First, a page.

Like kicking dead whales down a beach: understanding the Great Hydrogen Delusion


Engineers will rarely tell you something is impossible, even when your proposal is a very bad idea. Computer scientists at Stanford and MIT in the 1970s came up with a wonderful expression for this, an assignment that was technically feasible, but highly undesirable. They called it “kicking a dead whale down a beach”. The folklore compendium The Hacker’s Dictionary defines this as a “slow, difficult, and disgusting process”.

Yes, you can do it like that. But you really don’t want to.

In its efforts to show the world how keenly it is embracing CO2 emission targets, our Government has left a lot of dead whales on the beach for us, and as consumers, we’ll be the ones doing the kicking.

For example, it’s not impossible to heat a home with a heat pump, but it is a very noisy, ineffective and expensive way of doing it. An electric car might be fun to drive, but it is also expensive, and because of the inferior energy density of batteries, a petrol equivalent will always be lighter and go further. Nor at the end of the day will an EV be able to boast any CO2 emissions savings, we now know, thanks to Volvo. But perhaps the greatest whale to land on our beach is hydrogen.

Every day, manufacturers announce that they’re working on some kind of hydrogen initiative.

These include our best and brightest companies, such as Rolls-Royce and JCB. The Government has a Hydrogen Strategy. The Climate Change Committee thinks hydrogen is wonderful. You may think these are all signs that it’s a good idea. But things are not what they seem.

Hydrogen has two big problems which turn any project into a dead whale exercise.

The first is that pure hydrogen doesn’t exist – it’s both everywhere and nowhere. We must generate all the hydrogen we can then use, and this requires a lot of energy. This is fine when the output of the process is something very valuable to us, such as fertiliser. But less so when the output of the process must compete with much cheaper commodities, as it must in an energy market.

Secondly, hydrogen’s intrinsic physical properties create a whole range of unique problems. It’s a tiny atom that easily escapes confinement. Keeping it captive for storage is expensive, and moving it around safely even more so, because in liquid form it must be very cold.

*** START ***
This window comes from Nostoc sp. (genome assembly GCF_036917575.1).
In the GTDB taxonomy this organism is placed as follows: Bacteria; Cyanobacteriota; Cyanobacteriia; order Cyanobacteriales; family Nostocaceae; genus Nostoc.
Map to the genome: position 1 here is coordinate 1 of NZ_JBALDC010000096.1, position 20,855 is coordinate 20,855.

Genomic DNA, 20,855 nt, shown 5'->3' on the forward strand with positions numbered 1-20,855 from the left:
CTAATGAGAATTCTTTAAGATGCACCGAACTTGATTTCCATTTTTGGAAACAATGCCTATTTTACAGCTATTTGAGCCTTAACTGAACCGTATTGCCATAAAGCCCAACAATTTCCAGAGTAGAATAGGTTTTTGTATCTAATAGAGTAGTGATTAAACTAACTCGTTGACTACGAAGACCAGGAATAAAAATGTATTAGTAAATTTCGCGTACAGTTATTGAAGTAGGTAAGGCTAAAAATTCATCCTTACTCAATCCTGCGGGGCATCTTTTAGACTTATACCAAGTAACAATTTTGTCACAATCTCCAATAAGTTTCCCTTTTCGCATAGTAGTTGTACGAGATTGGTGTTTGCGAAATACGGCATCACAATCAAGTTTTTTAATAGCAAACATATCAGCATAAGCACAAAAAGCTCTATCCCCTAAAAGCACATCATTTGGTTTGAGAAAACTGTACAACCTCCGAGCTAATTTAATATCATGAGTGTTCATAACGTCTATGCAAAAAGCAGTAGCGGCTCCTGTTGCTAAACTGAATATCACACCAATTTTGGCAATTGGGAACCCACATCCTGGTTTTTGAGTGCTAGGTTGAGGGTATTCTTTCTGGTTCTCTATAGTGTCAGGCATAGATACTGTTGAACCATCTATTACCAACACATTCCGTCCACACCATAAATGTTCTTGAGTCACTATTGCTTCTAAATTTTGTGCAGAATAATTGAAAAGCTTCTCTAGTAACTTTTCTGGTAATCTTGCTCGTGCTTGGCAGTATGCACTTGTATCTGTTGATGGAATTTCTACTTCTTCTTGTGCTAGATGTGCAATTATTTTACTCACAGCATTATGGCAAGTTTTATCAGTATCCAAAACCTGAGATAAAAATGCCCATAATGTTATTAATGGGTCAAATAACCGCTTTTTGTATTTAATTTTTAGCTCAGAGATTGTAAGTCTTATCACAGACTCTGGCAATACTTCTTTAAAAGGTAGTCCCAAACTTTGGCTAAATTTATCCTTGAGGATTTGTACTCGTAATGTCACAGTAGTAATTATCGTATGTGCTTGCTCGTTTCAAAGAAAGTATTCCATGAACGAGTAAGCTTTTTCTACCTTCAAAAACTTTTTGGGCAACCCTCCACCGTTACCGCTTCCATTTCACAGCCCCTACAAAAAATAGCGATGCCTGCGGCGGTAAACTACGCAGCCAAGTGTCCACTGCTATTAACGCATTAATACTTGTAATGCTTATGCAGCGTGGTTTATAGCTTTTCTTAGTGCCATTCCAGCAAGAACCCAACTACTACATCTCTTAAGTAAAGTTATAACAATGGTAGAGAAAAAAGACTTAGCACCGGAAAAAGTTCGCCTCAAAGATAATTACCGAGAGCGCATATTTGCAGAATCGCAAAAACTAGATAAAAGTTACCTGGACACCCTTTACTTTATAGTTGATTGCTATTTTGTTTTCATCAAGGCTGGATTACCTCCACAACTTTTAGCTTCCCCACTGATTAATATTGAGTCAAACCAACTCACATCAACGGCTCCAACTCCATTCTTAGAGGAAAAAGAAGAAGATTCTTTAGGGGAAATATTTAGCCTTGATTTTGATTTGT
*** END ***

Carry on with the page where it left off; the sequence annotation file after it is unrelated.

Hydrogen advocates tend to shrug off these issues – solving them will be someone else’s problem, they reckon. Individually, none of these factors make hydrogen as an energy carrier or storer impossible, but the whale-like properties are becoming harder to ignore.

To replace gas boilers with hydrogen boilers requires thousands of miles of new, much thicker, high-pressure pipes. Last year, Lord Martin Callanan, the energy minister, candidly described the plans to replace our gas boilers with hydrogen boilers “as pretty much impossible”. 

Wrong, m’Lud. It’s not impossible – it’s just a supremely bad idea. And when hydrogen explodes, it is quite spectacular. Right on cue, Australia’s first hydrogen carrying ship set sail for Japan this year, and burst into flames on its maiden voyage.

Again, hydrogen powered transport is not impossible, it’s just hampered by reality. Liquified hydrogen may be as light as petrol or kerosene, but keeping it at -257C requires much heavier apparatus. Converting a two engine turboprop from kerosene to hydrogen, I noted here recently, increases the weight of the engine from two tonnes to 13 tonnes.

As for storage, the story is little better. Wind often generates electricity when it is not needed (and doesn’t generate it when it is needed). So when the wind is blowing, the hydrogen lobby argues, we can create “green hydrogen” using electrolysis. These electrolysers are expensive, and sensitive, and switching them on intermittently to produce the mythical green hydrogen isn’t economic.

So green hydrogen is really not one, but two dead whales, engaged in a gruesome act of congress.

In his devastating assessment of the Government’s energy paper, Prof Dieter Helm calls it a “lobbyist’s utopia”. Prof Helm, an energy expert, describes how rent-seekers “[react] to each problem… by inventing another intervention. Each has unintended consequences, and these unintended consequences need more ‘fixes’”. That’s green hydrogen in a nutshell.

Green hydrogen may be generated reliably and cheaply using high-temperature gas-cooled nuclear reactors (HTGRs), a technology the Japanese have been refining for two decades. Japan’s first HTGR opened in 1997, but incredibly, was out of commission for a decade. 

The history of nuclear energy is full of such stories, of untapped potential, and of avenues not explored. Our own Government tepidly hopes for a “HTGR demonstration by the early 2030s at the latest.” But even with a fleet of HTGRs generating hydrogen, the nasty stuff still needs to be stored and moved, and those costs haven’t gone away. Using hydrogen remains the worst way of doing almost anything.

Special interest groups however have discovered that the magic words “net zero” have the same incantatory power as “Open Sesame!”. In Arabian Nights, the phrase opened up a cave full of treasure. Here, they open up an unlimited trove of research grants and subsidies, and tap into abundant buckets of ill-directed “green” capital. The dead whale is never removed from the beach – and perhaps that’s the point.

This column first appeared in The Daily Telegraph.

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